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Hort Notes: Selecting the Right Landscape Mulch

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March 4, 2016

Mulches are important components of sustainable gardens and landscapes, providing many benefits to plants. They help to keep the soil moist and to moderate soil temperature. Mulching also helps to prevent soil compaction, improve aeration and to increase water absorption and retention. Besides the benefits to plants, mulches also make surface areas more attractive and easier to maintain.

There are many materials that are used for mulching, each having different characteristics. When selecting the right mulch for the landscape, it is important to consider how you will use it. For permanent plants such as trees and shrubs, use organic mulches that persist for more than one season. On vegetable and flower beds, use organic mulches that breakdown in one season and are decomposed enough by the end of the season and can be plowed into the soil. In this sense, “organic” refers to materials that are plant based (bark, straw, wood chips, etc.). Materials such as gravel and stone are considered inorganic mulches.

Mulching suggestions

Trees and shrubs

Newly planted trees and shrubs benefit most from mulching. Mulching gives the newly planted trees and shrubs a competitive advantage over the lawn grass and weeds so that they establish quicker and grow faster than un-mulched plants. Mulching keeps the soil moist and helps to moderate the soil temperature. A mulched area around the base of trees and shrubs makes mowing easier and helps prevent mower damage to the plant. Broad leaved evergreen shrubs such as azalea, boxwood, Japanese hollies and rhododendrons also benefit considerably from mulching, which helps prevent winter drying of these plants which in turn causes foliage to become scotched and discolored over the winter. Drying develops when foliage loses moisture faster than it can be taken up by roots from a frozen soil.

Best mulches for trees and shrubs:

1. Wood chip mulch: Wood chips make excellent mulch. They are good for moisture retention, weed control, and they resist compaction. Wood chip mulches are also slow decomposers and thus supply nutrients slowly to the system. However, wood chip mulches tend to lose color quickly, making them less appealing for highly visible areas.

2. Bark much: Bark mulches are made from the byproducts of soft wood logs such as pine, fir, and cypress, or hardwood logs such hickory, oak and elm. They are available as shredded bark or nuggets. Bark mulches from mature softwood trees such as pine and fir decompose more slowly than hardwood bark mulches because they contain high levels of lignin, waxes and tannins. Hardwood bark mulches contain high levels of cellulose, so they decompose more rapidly.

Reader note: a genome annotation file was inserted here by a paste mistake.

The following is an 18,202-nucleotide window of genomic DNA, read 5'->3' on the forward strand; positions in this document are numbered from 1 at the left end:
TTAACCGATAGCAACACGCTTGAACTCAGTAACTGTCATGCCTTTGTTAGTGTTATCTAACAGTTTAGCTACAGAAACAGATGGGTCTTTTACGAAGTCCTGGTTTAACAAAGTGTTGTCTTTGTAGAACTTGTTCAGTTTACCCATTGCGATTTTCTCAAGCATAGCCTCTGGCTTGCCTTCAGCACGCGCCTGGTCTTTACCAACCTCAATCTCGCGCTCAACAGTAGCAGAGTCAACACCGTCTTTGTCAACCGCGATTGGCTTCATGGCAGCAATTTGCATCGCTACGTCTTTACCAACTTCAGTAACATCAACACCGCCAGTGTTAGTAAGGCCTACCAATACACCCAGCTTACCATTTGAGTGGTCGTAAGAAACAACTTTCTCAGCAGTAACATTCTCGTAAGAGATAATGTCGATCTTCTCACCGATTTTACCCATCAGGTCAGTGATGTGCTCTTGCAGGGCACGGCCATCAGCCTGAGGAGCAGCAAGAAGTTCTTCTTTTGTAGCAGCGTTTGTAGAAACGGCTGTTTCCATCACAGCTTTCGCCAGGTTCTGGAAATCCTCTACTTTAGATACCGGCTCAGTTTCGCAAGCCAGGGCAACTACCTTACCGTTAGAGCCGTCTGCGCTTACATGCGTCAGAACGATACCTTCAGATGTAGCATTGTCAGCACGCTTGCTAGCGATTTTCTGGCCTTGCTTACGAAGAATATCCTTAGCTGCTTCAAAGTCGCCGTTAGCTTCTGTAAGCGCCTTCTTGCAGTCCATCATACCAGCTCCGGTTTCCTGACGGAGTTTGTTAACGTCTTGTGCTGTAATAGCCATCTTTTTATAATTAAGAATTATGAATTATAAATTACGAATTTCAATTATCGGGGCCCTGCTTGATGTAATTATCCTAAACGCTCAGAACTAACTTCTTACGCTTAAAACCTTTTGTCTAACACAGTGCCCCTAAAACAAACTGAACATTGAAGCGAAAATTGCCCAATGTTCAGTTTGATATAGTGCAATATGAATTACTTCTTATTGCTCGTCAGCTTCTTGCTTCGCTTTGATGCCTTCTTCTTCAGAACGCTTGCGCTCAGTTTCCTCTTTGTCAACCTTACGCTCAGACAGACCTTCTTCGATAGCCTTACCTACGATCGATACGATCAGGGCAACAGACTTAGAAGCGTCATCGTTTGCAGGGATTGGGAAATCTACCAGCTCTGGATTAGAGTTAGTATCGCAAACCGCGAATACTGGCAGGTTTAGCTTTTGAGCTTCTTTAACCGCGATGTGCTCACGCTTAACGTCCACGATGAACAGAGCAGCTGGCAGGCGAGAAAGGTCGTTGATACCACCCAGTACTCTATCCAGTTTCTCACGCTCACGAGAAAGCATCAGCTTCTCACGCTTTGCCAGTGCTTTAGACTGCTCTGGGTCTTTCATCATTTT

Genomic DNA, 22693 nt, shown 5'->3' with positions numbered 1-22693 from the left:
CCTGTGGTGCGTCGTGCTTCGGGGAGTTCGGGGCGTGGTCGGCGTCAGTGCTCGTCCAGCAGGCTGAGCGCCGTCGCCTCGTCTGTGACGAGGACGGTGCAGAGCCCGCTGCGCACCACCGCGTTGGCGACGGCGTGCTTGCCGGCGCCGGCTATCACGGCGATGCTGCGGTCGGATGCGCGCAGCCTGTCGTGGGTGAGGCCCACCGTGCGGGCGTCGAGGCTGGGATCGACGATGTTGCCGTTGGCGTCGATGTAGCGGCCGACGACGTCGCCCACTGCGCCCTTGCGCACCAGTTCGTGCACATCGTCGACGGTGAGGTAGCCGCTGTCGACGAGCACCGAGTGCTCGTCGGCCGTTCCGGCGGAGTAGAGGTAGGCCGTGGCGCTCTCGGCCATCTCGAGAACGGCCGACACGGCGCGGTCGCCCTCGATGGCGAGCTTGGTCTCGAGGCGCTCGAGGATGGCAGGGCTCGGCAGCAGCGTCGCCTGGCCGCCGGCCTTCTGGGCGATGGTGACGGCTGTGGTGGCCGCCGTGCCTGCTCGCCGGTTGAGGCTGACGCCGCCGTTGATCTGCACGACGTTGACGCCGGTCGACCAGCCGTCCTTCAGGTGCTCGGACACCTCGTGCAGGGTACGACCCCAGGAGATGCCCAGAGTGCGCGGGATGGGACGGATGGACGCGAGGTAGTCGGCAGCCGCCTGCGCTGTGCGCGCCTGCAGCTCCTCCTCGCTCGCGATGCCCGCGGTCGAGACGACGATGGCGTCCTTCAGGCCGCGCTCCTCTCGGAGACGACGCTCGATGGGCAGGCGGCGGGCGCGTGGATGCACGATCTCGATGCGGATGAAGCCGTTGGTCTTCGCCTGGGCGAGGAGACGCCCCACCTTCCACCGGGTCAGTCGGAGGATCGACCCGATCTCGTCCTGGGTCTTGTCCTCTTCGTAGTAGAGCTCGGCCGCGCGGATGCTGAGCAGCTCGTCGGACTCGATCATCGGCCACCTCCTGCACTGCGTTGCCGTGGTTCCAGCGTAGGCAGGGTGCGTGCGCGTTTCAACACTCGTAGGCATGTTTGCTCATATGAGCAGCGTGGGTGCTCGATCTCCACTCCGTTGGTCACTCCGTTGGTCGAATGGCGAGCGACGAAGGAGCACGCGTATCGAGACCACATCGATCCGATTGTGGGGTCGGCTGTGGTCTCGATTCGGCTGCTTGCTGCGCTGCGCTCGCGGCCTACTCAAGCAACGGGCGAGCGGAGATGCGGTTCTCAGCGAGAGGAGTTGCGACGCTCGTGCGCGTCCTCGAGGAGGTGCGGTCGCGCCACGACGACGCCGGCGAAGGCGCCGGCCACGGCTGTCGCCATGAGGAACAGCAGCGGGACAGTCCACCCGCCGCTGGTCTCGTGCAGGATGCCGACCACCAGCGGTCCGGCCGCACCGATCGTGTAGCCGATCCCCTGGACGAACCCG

3. Pine needles: Pine needles make excellent mulch. They decompose slowly and resist compaction, allow water to easily seep through, and also prevent weed seed germination. Although they are a byproduct of trees that prefer acid soil, they do not substantially change the pH of the soil if applied in only a 2 to 3 inch layer.

4. Stone or gravel mulch: Stone or gravel mulches can be used around trees and shrubs for weed control. These do not degrade and therefore don’t need to be replenished. They are good for weed control and water permeability, but they do not improve the soil. Apply layers about 1 inch deep.

Mulches come in different colors. The color does not matter to the plants, and is only for aesthetic purposes. There is no evidence that dyes used in coloring mulches are toxic. However if planning to use colored wood mulches, it is important to know the supplier and the source of wood used to make the mulch. Avoid mulches from recycled wood if it includes pressure treated wood (this mulch could be contaminated with chromated copper arsenate).

Don’t pile mulch around the trunk of trees. Keep mulch back at least 6 inches from the tree trunk and spread a uniform layer 2 to 3 inches deep in a wide band approximately 3 times the diameter of the rootball, and tapering to 1- 2 inches over the rootball. Mulch piled up against the trunk may cause bark decay and may create entry points for insects or disease organisms. Mulch piled against the trunk may also provide a refuge for rodents, such as voles, which may then feed on and girdle the bark. Avoid "volcano mulching" where mulch is placed high around the base of the tree trunk and resembles a volcano.

Perennials

Most perennials benefit from summer mulching. Summer mulching helps preserve soil moisture and reduces soil temperature. Cold hardy perennials also benefit from mulching during the winter to prevent alternate freezing and thawing of soil which may heave the plants out of the ground and expose them to drying. Straw, hay, wood shavings, shredded leaves, and pine needles are appropriate mulch materials for perennials. Spread a uniform layer of 2 to 3 inches deep on perennial beds.

Vegetable and annual flower beds

Vegetable and annual flower beds benefit from mulching. Mulches help conserve moisture and reduce weed problems. Straw makes the best mulch for vegetable and annual flower beds as the straw is largely decomposed at the end of the season. Straw suppresses weeds, conserves moisture and insulates well.

Author: Geoffrey Njue, UMass Extension

References
Rodale’s Organic Life. November, 2010. Mulch materials research report. November, 2010.

Chalker-Scott, L. 2007. Wood chip mulch: Landscape boon or bane? Washington State University

Edwards E. 2001. (Editor). Using mulches in managed landscapes. Iowa State University.